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A Hospice Vet's View On Pet Bereavement

Updated: Feb 1, 2023

When a pet dies it can be a huge loss for any family and make a massive impact on how you go about your daily life. As we all know, pets are family, so when they die, it’s no wonder we grieve them as we would the loss of a family member. But how long is it normal to grieve over a pet, how can you overcome bereavement, what support is available for pet bereavement, and when is the right time to buy a new pet? We asked our lead vet, and end-of-life care advisor, Dr Emma Clark, her views on pet bereavement. Read on to receive her expert advice.

The Stages of Grief

Before we dive straight into the interview with Dr Emma, it is important to note the five stages of grief.

These include:

  • Shock and denial

  • Guilt

  • Anger and bargaining

  • Depression, reflection, loneliness

  • Acceptance and hope

Having awareness of these stages can help you understand your feelings and rationalise them.

An Interview With Dr Emma Clark:

Is it normal to grieve over a pet?

Yes absolutely, grieving after the passing of a pet or even before is normal. People can have what's called anticipatory grief which is when they feel emotions of grief even though the pet is still with them. This is often for a life that they've led prior to the pet becoming debilitated. It can also be in anticipation of how they're going to feel once the pet is no longer with them and imagining life after their passing. It can be a life-changing emotion to feel.

I think people don't often give themselves enough time to grieve for a pet. It seems quite normal to grieve for a human but sometimes society or family members won't allow themselves to stop and take a moment to grieve which can become problematic.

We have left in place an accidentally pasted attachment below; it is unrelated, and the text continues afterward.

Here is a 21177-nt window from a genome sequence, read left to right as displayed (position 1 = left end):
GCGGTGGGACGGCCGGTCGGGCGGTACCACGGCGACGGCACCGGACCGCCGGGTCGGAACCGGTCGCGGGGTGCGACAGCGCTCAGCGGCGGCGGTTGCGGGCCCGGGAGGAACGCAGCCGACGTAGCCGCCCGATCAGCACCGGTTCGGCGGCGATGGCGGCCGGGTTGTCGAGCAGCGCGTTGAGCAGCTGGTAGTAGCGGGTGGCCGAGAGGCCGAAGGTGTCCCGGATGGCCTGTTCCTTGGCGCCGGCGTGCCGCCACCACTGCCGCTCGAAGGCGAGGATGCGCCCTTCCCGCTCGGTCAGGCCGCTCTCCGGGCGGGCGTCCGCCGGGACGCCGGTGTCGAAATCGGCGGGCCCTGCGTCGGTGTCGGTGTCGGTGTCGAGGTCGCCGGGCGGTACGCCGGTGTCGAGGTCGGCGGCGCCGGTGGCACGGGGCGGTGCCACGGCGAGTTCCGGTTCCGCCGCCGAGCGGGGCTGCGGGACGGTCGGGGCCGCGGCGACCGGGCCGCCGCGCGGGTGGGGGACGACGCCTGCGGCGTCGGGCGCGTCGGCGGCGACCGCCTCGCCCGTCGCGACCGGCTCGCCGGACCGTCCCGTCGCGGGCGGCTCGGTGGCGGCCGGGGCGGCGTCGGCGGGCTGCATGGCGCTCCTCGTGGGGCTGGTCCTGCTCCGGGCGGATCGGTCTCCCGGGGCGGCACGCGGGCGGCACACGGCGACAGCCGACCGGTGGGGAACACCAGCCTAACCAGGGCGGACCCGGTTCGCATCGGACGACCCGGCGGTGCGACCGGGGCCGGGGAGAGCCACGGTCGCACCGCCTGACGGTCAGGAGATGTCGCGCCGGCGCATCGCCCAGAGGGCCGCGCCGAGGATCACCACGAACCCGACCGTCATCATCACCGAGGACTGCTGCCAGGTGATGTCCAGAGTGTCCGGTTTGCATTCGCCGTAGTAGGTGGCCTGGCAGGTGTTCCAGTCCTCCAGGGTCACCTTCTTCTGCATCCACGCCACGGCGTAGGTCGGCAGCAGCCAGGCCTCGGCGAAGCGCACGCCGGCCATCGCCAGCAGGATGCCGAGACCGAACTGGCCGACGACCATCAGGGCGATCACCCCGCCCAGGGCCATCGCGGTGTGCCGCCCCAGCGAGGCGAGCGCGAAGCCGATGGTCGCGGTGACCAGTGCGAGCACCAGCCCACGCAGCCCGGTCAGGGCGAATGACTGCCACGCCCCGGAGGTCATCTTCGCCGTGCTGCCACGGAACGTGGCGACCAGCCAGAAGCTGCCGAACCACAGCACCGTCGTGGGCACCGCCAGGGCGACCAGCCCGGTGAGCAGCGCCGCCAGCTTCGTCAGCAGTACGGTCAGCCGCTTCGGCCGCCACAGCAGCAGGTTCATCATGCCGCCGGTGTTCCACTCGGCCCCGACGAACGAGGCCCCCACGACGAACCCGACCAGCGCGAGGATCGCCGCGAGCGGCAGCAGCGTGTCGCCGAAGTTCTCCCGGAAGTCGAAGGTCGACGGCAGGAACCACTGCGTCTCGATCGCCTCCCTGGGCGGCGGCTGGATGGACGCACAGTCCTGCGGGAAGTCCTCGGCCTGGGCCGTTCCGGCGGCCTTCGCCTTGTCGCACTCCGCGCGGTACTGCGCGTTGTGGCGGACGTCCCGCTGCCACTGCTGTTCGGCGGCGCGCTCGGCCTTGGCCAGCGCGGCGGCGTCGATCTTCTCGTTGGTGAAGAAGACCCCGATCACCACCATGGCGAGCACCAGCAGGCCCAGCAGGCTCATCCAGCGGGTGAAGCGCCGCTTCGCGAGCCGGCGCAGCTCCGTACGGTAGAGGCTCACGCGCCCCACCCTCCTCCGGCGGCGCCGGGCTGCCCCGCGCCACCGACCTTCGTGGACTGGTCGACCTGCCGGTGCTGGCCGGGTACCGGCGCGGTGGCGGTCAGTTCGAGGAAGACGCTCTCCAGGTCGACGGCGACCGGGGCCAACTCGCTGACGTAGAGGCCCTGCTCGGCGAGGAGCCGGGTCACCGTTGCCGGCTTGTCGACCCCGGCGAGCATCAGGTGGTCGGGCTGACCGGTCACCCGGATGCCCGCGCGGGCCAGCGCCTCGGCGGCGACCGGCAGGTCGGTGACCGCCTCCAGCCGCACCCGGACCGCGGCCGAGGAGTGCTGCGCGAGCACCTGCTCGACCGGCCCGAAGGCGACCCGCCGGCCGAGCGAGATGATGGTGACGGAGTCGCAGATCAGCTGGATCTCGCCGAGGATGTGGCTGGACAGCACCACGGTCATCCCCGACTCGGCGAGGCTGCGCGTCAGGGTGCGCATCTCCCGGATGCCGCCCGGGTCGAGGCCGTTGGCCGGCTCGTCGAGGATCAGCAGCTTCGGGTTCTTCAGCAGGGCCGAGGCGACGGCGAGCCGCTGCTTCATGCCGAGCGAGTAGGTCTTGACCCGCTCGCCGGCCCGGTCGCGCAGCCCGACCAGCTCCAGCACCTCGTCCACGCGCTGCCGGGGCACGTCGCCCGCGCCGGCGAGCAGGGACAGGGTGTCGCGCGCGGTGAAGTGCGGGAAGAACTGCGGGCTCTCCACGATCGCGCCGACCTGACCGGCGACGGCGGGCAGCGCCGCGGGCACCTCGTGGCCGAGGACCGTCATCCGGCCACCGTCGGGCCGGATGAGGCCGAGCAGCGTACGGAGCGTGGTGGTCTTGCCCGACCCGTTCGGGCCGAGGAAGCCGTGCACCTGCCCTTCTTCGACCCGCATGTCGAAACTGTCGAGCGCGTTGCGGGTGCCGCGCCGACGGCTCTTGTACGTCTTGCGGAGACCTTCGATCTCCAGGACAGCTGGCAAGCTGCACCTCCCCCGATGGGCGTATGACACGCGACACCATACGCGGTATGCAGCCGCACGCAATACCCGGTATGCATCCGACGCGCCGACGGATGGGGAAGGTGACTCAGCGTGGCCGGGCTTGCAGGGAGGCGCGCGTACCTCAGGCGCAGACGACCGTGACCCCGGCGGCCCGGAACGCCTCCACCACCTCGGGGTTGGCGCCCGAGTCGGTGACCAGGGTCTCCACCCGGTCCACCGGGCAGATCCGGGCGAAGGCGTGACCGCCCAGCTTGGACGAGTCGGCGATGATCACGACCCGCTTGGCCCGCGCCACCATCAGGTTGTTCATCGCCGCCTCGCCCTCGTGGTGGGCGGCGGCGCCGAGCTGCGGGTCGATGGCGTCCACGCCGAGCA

What are your top tips for helping a friend or family member going through a pet bereavement?

Just being there for them will help. This could be going for a walk or simply spending time together. They may want to help celebrate their pet’s life, for example writing down the memories and funny stories about their pet and adding them to a scrapbook with lots of photos. You could also make a video montage of all of the great phone footage you/they might have of them.

Encouraging them to take some time away from work can help although some people like to be busy. That's totally fine but it's important to realise that they spent a significant part of their life with their pet, so there can be a large void to fill. Try to remind them to take time to process the bereavement.

How long is it ‘normal’ to grieve over a pet?

There's never a definite amount of time. Certainly, grief can be quite raw and all-consuming when it first occurs but it does lessen with time. Some people grieve for the rest of their lives whilst other people move on quite quickly. It's very dependent on your personality and character.

I once heard someone say that we're all grievers, which is true. We all grieve for someone or something in our life and obviously, as we get older, that does become more significant as more people and animals are lost to us. But there's no normal period. Just know that it will subside over time. It doesn't mean you stop grieving, it just means that you feel less of the pain and feel able to start rebuilding and moving on with your life.

How is best to discuss pet bereavement with children?

It depends on the age of the children. There are guidelines for different age groups. Sometimes children aren't really aware of what grief is (up until the age of 6-7 years) and what bereavement really means to them. They may ask questions that are quite disarming for adults or questions we wouldn’t have voiced ourselves.